You are not powerless
Do you have a pen, a postcard, and a stamp?
Do you have a phone or a computer?
Do you have friends or colleagues?
Do you have a community?
Do you have a voice?
Do you have a heart, a mind, and a soul?
If you do, then know this: you have all the power you need.
I’ve been a part of many conversations in recent days and people are so frustrated because they feel like they have no power to stop things that are happening that they believe are deeply, morally wrong.
So in one sense, yes, many of us are powerless. We have not been elected to public office where decisions are made, orders are signed, and laws are enacted. We do not sit in the Oval Office. We do not have the president’s ear. We cannot take away his pens.
But we have the power of our convictions which are backed up by facts, by research, by journalism, and for some of us, by the basic tenets of our faith tradition. That is not nothing; that is something.
We have the power of showing up, the more the merrier. We have the power of reminding those whom we elected that another election will come around, and each vote is equally valuable. We have the power to go to someone who is hurting and angry and afraid and to say, “You are not alone. I am here with you.”
Having power is not the issue, using our power is. Because if we do not pick up that pen and stick on that stamp; if we do not pick up the phone and call the people who need to be called out; if we do not exercise our right to vote; if we do not go to the one who is hurting and angry and afraid, and stand by them—then we have wasted all that others have earned for us, all those rights that people fought and died for.
But to all of you, I will say this: you have a beautiful soul, do not pollute it with hate. Fire it with righteous anger, but do not let hate take over.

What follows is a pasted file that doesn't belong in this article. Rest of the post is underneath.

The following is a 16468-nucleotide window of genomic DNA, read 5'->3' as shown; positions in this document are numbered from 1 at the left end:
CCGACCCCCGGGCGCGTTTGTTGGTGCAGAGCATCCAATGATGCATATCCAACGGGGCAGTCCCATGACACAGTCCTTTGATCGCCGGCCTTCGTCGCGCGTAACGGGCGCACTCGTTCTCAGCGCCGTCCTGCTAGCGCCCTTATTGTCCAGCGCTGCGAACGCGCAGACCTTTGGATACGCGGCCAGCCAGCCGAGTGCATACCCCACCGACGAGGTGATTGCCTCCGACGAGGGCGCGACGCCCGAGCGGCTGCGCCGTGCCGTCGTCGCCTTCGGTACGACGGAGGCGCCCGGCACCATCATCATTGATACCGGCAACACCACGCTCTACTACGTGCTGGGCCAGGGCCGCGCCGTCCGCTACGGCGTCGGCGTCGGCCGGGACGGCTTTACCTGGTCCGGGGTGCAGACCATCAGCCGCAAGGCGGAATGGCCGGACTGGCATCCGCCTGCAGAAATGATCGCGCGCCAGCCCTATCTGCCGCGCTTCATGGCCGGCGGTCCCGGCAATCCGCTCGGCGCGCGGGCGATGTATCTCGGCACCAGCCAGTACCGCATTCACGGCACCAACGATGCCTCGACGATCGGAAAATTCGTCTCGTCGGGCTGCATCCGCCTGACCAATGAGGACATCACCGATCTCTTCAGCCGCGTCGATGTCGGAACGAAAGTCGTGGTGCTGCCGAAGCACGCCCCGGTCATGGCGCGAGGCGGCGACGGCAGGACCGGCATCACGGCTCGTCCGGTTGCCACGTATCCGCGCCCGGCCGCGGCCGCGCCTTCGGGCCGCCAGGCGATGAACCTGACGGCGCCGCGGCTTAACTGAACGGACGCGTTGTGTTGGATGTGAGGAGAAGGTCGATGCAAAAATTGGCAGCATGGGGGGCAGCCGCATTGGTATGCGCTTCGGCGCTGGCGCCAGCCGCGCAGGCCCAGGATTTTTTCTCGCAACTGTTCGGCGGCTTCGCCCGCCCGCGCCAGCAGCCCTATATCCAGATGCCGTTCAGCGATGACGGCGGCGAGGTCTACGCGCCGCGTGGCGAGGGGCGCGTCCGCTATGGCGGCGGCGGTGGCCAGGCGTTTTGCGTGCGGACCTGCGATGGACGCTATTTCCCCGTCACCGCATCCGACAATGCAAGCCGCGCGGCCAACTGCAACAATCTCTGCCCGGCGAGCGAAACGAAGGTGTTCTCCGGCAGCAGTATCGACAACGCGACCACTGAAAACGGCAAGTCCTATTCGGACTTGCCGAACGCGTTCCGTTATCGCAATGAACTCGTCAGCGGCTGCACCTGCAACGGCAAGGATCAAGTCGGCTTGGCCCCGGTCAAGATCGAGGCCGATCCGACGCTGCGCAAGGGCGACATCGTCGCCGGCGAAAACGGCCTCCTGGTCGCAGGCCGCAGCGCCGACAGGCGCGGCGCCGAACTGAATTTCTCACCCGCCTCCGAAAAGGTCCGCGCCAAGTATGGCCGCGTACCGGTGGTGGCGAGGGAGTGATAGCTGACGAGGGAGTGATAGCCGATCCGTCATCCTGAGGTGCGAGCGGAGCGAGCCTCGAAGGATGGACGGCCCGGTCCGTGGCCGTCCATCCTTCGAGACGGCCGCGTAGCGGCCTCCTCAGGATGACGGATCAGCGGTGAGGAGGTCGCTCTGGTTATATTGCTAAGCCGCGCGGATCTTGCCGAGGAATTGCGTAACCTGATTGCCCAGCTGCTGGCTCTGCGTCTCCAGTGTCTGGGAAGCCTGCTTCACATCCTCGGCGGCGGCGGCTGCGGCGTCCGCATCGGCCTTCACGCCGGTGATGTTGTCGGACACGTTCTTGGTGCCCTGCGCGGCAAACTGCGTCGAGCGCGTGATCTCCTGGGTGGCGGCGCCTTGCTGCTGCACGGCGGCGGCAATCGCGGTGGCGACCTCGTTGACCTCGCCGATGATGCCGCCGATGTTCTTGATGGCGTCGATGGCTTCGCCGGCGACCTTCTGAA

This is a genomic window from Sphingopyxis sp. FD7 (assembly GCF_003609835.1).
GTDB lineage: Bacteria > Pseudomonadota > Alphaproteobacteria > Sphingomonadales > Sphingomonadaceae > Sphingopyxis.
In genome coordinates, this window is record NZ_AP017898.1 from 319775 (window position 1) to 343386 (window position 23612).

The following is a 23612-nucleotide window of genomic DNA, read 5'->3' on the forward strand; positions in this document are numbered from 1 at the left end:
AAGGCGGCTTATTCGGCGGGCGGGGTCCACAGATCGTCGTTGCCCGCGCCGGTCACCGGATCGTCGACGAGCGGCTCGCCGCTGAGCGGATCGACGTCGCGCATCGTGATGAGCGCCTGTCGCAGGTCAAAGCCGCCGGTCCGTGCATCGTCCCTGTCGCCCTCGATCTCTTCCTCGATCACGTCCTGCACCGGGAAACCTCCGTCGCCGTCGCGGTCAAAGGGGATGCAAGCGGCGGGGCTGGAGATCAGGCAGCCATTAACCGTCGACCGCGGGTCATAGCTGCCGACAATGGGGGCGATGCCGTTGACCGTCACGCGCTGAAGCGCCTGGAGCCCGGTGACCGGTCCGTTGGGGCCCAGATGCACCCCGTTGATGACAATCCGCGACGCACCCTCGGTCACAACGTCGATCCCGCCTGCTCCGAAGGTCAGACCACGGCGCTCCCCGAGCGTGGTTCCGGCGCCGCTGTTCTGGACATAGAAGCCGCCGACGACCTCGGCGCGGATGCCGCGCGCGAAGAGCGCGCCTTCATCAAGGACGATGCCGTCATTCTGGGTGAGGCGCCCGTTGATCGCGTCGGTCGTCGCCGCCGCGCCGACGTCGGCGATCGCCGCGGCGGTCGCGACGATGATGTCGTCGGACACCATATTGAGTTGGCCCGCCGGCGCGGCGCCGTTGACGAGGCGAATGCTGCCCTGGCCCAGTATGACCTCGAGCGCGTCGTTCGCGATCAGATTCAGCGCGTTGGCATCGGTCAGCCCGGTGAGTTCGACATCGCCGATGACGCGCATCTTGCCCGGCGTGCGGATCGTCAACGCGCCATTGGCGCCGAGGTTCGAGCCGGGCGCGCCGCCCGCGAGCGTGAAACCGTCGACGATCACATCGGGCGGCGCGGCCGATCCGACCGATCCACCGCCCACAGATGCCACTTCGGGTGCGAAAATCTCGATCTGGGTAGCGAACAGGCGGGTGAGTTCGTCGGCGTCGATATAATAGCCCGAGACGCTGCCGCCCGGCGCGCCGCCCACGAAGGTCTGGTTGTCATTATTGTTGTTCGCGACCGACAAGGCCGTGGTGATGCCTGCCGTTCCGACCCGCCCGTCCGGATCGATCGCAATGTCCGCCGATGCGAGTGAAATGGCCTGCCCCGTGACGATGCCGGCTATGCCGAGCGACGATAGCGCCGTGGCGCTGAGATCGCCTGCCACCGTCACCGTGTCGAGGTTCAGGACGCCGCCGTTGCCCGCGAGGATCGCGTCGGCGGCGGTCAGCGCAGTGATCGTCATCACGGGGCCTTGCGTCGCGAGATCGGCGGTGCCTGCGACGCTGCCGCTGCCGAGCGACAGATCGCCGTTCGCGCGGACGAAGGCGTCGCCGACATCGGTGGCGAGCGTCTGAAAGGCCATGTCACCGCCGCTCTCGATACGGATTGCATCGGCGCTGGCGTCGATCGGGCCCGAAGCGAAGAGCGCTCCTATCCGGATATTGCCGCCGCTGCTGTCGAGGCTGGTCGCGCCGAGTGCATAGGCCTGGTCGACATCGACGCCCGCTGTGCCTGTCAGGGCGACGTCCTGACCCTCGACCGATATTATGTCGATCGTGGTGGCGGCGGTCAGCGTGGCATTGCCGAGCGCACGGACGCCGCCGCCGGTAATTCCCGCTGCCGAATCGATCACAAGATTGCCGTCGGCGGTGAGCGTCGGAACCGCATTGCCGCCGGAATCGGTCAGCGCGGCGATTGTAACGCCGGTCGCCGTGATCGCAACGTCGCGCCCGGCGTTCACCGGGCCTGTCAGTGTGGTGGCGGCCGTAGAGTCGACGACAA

You and I are capable of doing small things in great love, as Mother Teresa once said. This war will not be fought in huge battles but in small, every day, every moment acts of resistance and hope.
You are not alone. You have friends and colleagues. You may have to travel a ways to find them. You may have to start therapy. You may need to get off Facebook and Twitter for a while. But you are not alone, and you are not crazy.
You and I need bread for this journey, and really good hiking boots, and a walking stick, and more water than we need—so we can share it with others. We need tents and sleeping bags and camp stoves. I write metaphorically, of course, but what I mean is this: this journey will not end tomorrow or next week. We are in this for the long haul. We need to be prepared and healthy. Rested and well-read. Not overindulging in the things that are bad for us. We need to be armed with the facts of reality, not the latest theory. We cannot use up all our energy now; more is going to come.
And maybe more now than ever we need art. We need music and beauty. We need all the gifts Mother Nature has to offer. We need Corita Kent and Christo and Banksy. We need Mary Oliver and Langston Hughes and Andy Borowitz. We need Bruce Springsteen. We need to breathe clean air and watch the waves on the ocean or get up early enough to see the sunrise or just go for a walk and say hi to the neighbors.
We are not done, friends. Not by a long shot.
We have only just begun.
Originally posted at Hold Fast to What Is Good